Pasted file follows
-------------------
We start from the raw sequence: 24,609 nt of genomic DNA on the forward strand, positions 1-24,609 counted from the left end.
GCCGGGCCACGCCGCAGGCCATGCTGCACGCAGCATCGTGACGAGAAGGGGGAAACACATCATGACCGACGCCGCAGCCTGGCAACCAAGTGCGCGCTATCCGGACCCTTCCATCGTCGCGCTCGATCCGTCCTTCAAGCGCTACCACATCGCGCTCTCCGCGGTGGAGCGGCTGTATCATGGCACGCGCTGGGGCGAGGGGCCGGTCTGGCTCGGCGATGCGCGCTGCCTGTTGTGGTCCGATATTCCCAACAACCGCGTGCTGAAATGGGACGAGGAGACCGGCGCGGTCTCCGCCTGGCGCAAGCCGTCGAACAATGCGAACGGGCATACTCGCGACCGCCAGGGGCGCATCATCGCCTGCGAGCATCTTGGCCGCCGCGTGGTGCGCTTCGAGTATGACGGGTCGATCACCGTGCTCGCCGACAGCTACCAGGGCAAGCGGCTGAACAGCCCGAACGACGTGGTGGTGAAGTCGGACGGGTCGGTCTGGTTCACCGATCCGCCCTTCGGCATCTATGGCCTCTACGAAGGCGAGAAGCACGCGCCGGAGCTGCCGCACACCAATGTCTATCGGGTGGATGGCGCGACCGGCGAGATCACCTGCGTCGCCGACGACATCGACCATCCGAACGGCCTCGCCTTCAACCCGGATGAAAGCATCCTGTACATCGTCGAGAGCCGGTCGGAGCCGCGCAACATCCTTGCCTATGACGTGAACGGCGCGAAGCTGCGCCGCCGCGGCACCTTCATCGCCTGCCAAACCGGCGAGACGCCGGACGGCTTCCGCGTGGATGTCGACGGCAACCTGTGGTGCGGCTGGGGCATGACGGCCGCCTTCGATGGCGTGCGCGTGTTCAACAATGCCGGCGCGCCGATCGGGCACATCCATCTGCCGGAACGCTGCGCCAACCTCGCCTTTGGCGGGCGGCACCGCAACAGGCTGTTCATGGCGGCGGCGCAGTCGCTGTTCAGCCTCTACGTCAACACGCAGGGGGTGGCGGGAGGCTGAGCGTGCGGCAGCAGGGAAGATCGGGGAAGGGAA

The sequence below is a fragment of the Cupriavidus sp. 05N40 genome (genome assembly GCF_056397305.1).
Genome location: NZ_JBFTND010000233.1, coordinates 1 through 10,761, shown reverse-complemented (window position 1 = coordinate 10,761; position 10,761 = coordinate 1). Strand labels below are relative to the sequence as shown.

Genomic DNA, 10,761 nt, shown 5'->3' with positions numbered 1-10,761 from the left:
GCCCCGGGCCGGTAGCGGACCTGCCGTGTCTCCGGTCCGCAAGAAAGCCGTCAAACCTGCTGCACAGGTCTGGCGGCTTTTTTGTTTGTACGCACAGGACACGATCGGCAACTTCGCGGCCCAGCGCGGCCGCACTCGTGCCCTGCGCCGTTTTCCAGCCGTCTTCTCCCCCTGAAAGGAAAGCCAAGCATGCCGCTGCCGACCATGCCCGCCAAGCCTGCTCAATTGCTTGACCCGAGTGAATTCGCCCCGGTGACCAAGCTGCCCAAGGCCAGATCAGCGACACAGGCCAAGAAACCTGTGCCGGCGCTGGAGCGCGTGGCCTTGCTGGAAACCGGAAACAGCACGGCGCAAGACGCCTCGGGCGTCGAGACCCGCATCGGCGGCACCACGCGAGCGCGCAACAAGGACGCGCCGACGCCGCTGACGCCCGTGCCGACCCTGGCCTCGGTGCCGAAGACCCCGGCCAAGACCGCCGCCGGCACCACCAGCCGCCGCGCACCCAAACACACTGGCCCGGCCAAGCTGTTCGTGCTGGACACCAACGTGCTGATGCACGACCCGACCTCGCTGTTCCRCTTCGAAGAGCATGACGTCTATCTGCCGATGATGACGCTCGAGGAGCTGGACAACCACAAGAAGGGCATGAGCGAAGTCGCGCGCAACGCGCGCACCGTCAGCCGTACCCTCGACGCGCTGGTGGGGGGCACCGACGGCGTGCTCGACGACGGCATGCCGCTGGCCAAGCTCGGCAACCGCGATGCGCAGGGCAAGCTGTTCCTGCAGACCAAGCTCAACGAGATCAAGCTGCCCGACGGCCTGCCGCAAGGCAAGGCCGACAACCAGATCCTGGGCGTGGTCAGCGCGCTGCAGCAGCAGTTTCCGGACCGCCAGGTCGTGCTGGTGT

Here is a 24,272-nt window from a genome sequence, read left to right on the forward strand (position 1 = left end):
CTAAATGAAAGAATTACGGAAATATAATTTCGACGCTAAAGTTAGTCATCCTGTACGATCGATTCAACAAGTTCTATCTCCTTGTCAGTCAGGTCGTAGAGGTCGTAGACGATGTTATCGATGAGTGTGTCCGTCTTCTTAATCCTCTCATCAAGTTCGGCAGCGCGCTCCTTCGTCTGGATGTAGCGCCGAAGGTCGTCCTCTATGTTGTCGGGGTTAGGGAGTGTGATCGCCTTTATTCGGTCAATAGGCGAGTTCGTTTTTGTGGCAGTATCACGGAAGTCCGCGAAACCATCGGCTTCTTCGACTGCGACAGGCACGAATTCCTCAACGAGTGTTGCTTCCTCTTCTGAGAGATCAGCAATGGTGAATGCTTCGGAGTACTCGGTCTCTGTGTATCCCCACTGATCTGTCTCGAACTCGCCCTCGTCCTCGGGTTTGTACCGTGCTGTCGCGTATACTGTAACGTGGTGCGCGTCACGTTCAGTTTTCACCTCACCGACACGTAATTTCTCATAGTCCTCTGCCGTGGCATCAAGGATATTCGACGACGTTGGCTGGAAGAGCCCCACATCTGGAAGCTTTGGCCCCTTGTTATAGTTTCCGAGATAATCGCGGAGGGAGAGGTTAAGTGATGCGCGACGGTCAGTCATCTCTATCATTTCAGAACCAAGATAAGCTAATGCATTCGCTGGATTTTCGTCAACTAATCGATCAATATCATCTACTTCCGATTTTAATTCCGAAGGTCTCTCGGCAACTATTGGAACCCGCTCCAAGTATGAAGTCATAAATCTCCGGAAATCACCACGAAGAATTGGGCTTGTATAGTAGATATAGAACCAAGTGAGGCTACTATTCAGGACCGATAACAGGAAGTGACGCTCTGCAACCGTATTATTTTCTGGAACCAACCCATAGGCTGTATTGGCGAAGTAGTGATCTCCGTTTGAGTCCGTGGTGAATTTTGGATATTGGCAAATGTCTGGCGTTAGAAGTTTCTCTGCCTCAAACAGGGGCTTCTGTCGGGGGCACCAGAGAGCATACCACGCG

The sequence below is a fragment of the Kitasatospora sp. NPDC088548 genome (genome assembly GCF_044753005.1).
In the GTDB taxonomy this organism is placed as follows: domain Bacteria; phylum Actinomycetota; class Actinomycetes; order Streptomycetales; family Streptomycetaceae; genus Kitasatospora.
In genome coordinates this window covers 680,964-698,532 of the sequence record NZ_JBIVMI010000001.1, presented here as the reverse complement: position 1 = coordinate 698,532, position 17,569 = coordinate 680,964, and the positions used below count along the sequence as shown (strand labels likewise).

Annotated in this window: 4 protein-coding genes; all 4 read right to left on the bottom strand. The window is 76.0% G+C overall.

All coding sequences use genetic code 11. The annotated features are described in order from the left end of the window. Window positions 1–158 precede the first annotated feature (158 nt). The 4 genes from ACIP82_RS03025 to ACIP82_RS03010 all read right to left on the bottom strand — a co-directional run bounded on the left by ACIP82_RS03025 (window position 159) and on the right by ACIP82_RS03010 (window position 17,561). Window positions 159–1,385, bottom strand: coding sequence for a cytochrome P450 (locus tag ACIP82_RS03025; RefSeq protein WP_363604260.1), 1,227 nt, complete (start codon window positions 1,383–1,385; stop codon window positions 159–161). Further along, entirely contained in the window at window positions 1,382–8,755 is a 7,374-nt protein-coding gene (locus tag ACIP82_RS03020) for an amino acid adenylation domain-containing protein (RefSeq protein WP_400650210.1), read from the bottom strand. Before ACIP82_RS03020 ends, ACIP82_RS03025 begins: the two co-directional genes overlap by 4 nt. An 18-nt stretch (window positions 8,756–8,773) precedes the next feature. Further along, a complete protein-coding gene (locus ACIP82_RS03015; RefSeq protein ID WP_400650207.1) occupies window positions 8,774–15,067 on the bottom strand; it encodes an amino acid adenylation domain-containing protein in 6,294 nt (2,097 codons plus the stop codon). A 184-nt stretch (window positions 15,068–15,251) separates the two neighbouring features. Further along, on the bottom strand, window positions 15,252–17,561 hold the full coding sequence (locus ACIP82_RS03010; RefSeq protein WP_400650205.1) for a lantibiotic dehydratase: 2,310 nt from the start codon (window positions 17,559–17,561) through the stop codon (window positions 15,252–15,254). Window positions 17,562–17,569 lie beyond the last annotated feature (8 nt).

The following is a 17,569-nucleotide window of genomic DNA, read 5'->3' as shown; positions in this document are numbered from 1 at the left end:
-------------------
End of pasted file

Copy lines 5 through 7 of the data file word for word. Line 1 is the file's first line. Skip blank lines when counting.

Genomic DNA, 10,761 nt, shown 5'->3' with positions numbered 1-10,761 from the left:
GCCCCGGGCCGGTAGCGGACCTGCCGTGTCTCCGGTCCGCAAGAAAGCCGTCAAACCTGCTGCACAGGTCTGGCGGCTTTTTTGTTTGTACGCACAGGACACGATCGGCAACTTCGCGGCCCAGCGCGGCCGCACTCGTGCCCTGCGCCGTTTTCCAGCCGTCTTCTCCCCCTGAAAGGAAAGCCAAGCATGCCGCTGCCGACCATGCCCGCCAAGCCTGCTCAATTGCTTGACCCGAGTGAATTCGCCCCGGTGACCAAGCTGCCCAAGGCCAGATCAGCGACACAGGCCAAGAAACCTGTGCCGGCGCTGGAGCGCGTGGCCTTGCTGGAAACCGGAAACAGCACGGCGCAAGACGCCTCGGGCGTCGAGACCCGCATCGGCGGCACCACGCGAGCGCGCAACAAGGACGCGCCGACGCCGCTGACGCCCGTGCCGACCCTGGCCTCGGTGCCGAAGACCCCGGCCAAGACCGCCGCCGGCACCACCAGCCGCCGCGCACCCAAACACACTGGCCCGGCCAAGCTGTTCGTGCTGGACACCAACGTGCTGATGCACGACCCGACCTCGCTGTTCCRCTTCGAAGAGCATGACGTCTATCTGCCGATGATGACGCTCGAGGAGCTGGACAACCACAAGAAGGGCATGAGCGAAGTCGCGCGCAACGCGCGCACCGTCAGCCGTACCCTCGACGCGCTGGTGGGGGGCACCGACGGCGTGCTCGACGACGGCATGCCGCTGGCCAAGCTCGGCAACCGCGATGCGCAGGGCAAGCTGTTCCTGCAGACCAAGCTCAACGAGATCAAGCTGCCCGACGGCCTGCCGCAAGGCAAGGCCGACAACCAGATCCTGGGCGTGGTCAGCGCGCTGCAGCAGCAGTTTCCGGACCGCCAGGTCGTGCTGGTGT

Here is a 24,272-nt window from a genome sequence, read left to right on the forward strand (position 1 = left end):